Tuesday, 28 August 2007
Monday, 27 August 2007
Wednesday, 22 August 2007
This is a version of my latest assignment for my Writing Course. It had to be around 1500 words, and autobiographical. The theme had to be about a book, a baby or a wrong turning. I took the latter. Let's hope he likes the one I sent him more than he liked my poetry, huh? ;^)
me, Easter 1974, age 6
I jog to keep up with mum, head down, staring at the pavement as it rolls past underneath me, my scuffed blue shoes dashing along, my white summer socks, grey from the rain. Her scarf flinging flag-like from the February wind, she looks forward, her taut features stubbornly fixed towards home.
I hadn't meant to get lost.
I couldn't make out why she wasn't at the school gates to meet me. I waited with Joanna's mum. I liked Joanna. She had neat hair in a "page boy" cut, and she wore shoes with three buckles on each foot. She had a cat called Thomas O' Malley and a toy submarine for the bath that doubled up as a flute when it was dry. I wanted to be just like Joanna. Standing with her and her mum at the gate, I was part of her family. They didn't argue and their house was neat with fitted carpets all one colour. But as the sky grew darker and the crowd thinned away, Joanna's mum bit her bottom lip and shook her daughter to one side.
"I'm sorry, Helen, I'm sure she'll be here soon. Perhaps she's gone up the shops! We have to go. I have to get tea, for Jo's dad."
After all, Mum will be worried about being late. If I walk on, and meet her half way, she will be relieved. Her eyes will open wide and she’ll smile with all her face so that her top lip folds up. She’ll be happy and laugh, and tell me that I’m clever. We’ll stop at the cake shop on the way, where Toni’s mum works, and we’ll get cream meringues for tea, the ones shaped like butterflies. Then, when we get home, I’ll tell my two elder brothers why we’ve got cakes, and they’ll be nice all evening. It’ll be great.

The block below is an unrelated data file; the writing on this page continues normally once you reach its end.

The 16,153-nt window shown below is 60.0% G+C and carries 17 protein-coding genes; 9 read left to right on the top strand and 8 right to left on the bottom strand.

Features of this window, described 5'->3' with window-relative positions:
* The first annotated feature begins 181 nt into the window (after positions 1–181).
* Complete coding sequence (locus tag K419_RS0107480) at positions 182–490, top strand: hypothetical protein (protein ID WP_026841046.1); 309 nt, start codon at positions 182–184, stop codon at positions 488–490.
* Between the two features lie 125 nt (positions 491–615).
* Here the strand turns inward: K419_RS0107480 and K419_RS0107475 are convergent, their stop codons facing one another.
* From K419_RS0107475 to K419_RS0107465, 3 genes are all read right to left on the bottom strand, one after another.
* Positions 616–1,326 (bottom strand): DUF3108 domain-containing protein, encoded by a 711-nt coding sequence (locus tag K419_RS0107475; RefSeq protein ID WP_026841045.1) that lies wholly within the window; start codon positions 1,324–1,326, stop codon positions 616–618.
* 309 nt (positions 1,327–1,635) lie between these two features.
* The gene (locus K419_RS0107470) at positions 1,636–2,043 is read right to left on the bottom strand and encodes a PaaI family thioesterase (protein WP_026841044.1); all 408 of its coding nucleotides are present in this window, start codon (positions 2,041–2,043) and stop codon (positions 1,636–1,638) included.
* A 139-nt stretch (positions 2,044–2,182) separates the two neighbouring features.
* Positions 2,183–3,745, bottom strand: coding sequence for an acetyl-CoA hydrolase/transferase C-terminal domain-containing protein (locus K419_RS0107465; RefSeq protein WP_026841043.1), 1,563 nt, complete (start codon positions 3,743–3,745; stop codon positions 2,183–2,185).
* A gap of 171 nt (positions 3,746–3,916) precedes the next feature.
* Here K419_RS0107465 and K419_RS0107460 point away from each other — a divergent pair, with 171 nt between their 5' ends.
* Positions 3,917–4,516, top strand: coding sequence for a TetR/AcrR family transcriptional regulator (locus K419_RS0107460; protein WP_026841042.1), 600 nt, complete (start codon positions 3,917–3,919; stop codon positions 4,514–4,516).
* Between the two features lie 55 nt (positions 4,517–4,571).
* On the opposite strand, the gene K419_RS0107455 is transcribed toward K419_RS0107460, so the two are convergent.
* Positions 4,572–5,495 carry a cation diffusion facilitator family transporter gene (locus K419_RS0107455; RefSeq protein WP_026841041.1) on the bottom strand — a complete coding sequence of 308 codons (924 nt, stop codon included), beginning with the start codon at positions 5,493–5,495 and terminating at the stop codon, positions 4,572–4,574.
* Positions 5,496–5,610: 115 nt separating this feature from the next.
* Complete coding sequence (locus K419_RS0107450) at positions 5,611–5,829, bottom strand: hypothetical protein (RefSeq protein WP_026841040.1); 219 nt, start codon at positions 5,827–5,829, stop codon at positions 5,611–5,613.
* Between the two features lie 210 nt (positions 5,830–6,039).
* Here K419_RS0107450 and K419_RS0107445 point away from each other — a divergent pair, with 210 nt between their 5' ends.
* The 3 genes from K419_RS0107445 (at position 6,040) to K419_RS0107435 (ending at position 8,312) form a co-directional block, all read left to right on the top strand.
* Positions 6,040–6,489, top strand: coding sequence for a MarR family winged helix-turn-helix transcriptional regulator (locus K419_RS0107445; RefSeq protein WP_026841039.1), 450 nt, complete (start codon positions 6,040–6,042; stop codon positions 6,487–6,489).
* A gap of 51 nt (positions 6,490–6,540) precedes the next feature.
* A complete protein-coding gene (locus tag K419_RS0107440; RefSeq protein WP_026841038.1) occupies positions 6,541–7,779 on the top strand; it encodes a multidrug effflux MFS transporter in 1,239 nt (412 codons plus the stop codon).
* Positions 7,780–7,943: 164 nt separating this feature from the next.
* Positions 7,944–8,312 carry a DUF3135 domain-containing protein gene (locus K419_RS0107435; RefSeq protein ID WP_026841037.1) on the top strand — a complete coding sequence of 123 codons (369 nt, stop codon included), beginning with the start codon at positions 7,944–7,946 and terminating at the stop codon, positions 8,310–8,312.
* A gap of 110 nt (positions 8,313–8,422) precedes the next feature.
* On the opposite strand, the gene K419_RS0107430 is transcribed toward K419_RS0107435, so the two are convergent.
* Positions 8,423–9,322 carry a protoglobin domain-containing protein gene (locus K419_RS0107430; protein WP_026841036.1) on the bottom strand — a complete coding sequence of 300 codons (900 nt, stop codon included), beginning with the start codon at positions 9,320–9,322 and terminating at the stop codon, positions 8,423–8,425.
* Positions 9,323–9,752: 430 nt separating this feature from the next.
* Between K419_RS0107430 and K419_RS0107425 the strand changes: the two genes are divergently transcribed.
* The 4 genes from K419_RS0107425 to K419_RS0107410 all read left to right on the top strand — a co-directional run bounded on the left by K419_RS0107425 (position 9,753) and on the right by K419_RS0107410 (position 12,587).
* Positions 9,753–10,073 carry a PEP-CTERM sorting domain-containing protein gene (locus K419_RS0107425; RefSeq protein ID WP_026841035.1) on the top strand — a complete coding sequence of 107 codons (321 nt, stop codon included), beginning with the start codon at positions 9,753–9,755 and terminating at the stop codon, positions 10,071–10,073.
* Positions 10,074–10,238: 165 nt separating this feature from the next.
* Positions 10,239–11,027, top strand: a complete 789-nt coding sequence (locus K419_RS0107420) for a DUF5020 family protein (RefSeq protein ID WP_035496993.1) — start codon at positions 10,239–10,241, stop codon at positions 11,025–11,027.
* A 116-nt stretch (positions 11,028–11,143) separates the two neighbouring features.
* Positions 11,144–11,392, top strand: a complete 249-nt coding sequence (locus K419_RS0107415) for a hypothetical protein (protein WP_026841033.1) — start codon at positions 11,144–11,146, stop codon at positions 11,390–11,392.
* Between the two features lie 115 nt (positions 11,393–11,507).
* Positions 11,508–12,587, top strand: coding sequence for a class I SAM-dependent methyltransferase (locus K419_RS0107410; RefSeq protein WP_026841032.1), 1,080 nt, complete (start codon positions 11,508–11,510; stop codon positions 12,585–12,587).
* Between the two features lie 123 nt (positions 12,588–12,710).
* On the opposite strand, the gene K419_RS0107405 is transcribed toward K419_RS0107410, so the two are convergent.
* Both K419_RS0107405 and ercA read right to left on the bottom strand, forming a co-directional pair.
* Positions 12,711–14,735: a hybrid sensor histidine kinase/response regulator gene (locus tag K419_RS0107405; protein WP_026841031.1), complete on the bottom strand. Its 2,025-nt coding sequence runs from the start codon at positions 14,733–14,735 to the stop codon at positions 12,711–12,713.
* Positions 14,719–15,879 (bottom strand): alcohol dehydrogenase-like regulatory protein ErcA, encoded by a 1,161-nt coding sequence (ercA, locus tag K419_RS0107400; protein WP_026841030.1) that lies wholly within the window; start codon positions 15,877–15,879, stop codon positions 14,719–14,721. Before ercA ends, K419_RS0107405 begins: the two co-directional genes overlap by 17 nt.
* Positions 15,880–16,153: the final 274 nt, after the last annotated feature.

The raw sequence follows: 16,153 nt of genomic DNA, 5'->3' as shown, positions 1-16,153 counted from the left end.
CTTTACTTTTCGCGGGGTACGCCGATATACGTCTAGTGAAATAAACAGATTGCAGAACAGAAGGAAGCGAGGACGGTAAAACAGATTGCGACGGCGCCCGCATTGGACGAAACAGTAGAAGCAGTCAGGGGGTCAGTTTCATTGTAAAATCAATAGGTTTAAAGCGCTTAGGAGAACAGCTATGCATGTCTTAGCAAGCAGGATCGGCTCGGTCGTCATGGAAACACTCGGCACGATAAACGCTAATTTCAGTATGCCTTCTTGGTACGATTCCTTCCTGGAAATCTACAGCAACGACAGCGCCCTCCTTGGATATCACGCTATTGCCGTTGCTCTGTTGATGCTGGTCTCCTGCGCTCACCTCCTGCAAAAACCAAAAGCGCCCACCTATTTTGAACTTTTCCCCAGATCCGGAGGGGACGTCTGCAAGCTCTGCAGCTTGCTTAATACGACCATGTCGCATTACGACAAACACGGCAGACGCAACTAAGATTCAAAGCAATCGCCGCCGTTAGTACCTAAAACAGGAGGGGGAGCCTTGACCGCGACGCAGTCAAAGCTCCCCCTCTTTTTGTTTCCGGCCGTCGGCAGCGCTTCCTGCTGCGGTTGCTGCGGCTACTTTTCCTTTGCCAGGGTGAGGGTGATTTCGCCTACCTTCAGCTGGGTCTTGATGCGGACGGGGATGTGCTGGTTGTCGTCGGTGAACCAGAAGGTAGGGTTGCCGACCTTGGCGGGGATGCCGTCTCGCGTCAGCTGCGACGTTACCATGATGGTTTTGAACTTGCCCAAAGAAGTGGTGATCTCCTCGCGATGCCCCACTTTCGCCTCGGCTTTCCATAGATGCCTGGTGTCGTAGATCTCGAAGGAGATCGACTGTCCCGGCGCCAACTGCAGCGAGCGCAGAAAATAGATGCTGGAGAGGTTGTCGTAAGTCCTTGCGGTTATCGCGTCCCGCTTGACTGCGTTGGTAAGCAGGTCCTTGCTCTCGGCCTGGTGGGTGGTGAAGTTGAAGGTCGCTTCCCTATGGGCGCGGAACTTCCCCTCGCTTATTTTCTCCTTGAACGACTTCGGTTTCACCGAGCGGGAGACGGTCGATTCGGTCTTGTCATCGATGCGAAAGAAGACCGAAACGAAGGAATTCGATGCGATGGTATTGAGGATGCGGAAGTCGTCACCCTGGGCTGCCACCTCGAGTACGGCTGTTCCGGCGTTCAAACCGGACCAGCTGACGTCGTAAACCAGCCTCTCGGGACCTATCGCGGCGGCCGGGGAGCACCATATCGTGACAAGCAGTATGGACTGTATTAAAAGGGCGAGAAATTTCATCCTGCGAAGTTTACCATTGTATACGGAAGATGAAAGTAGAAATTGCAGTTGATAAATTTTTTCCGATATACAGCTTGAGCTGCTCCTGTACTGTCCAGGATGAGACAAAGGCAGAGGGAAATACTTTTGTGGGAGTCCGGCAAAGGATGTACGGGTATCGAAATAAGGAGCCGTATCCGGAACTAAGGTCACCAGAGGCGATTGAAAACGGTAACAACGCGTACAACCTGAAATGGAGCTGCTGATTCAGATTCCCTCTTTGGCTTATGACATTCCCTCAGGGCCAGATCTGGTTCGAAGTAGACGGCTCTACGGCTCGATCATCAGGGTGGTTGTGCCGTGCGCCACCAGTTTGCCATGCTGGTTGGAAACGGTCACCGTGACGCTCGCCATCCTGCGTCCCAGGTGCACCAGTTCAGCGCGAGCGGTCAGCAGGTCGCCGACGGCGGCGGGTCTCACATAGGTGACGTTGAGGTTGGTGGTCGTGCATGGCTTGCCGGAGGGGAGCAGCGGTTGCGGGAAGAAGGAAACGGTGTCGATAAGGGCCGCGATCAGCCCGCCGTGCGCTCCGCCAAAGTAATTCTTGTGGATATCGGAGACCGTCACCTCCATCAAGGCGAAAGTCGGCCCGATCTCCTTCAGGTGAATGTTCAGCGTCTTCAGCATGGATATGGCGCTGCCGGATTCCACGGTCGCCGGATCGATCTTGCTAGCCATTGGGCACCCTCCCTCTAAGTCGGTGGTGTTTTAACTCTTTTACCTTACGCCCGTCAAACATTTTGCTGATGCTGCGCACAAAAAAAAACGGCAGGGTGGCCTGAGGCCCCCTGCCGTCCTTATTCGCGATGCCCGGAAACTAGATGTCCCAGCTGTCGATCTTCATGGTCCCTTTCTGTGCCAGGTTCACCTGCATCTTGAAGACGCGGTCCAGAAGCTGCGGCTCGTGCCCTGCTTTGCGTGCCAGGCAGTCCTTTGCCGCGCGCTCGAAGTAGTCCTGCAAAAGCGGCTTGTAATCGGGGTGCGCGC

Big black branches pour down towards me like treacle as the wind pulls up another heavy gust. I stare up at their clawed limbs sprawling out against the charcoal sky as the rain finds the gap around my neck and collar. I start to cry, and run.
Puddles lie in ranks along the path, mirroring street lights now fully lit. I splash through their yolks in my panicked sprint till I am too dizzy from the wind to go on, folding up to squat on the curb, shivering, with my arms wrapped round my knees. I sniff cold mucus into my throat, coughing and crying.
Suddenly I am blinded by a beam of white light making a stream of raindrops glow towards me. A new panic, as I realise a car is stopping by me. I don’t know anyone with a car. Least, I might know someone who has one, like Joanna, but I’ve never seen them in one.
“Helen? Is that you? What on earth...?”
Oh boy. Sr Callista.
“Weren’t you coming to Church, then? No? Well where’s your mother, then?” She drives off in mid thought in the direction of the shops. All the mothers from our estate walk down to the school along past the shops. It’s when bread for breakfast is bought. And cakes, for tea, if your Mum’s in a good mood.
But I’m not listening. I’m investigating a beige cardboard box on the seat next to me. Little disks of plastic made to look like silver, with faces of old people on. Most of them have haloes and “Pray for us” written in the circle. Then there are small crosses with Jesus on and “JHS” underneath his feet. I wonder what this could stand for and decide on “Jesus Has Suppered”. We did about The Last Supper last week. I feel pleased to have remembered.
“Ah! Isn’t that your mother?” She pulls up not far from the shops, alongside a small figure hunched forward with one hand on her headscarf, holding it against the tugging wind.
The voice is familiar, but it isn’t Mum’s. It’s higher pitched and says different words.
“Oh really? Oh dear! Helen? Are you all right darling?” She puts her head into the car. It IS her. She opens the door for me.
Tuesday, 21 August 2007
I took this near Bolton Abbey, which is set in the middle of lots of hills and paths that obviously appealed to hikers and explorers. It was on the wall of a Post Office. Inside was also a gift shop, grocery store and tea bar.
Saturday, 18 August 2007
I'm always sad to see them go. It always happens mid-August here. But this year, I'm noticing their leaving more than ever because I've seen so many more of them around. Especially when I was up in Yorkshire a few weeks ago.
So beautiful, so sweet looking. Goodbye, my innocent little ones. I hope for safe journeys for you all. Avoid the French shotguns. Avoid the Greek glue-traps. Come back to us safely.
Saturday, 11 August 2007
Whilst up in Yorkshire last week, walking through some beautiful gardens, I spotted this tree. I was immediately drawn to its base. To me, it looks like a hand. I can imagine the tree running along on its fingers at night, and settling in a different spot each day, keeping an eye on the visitors.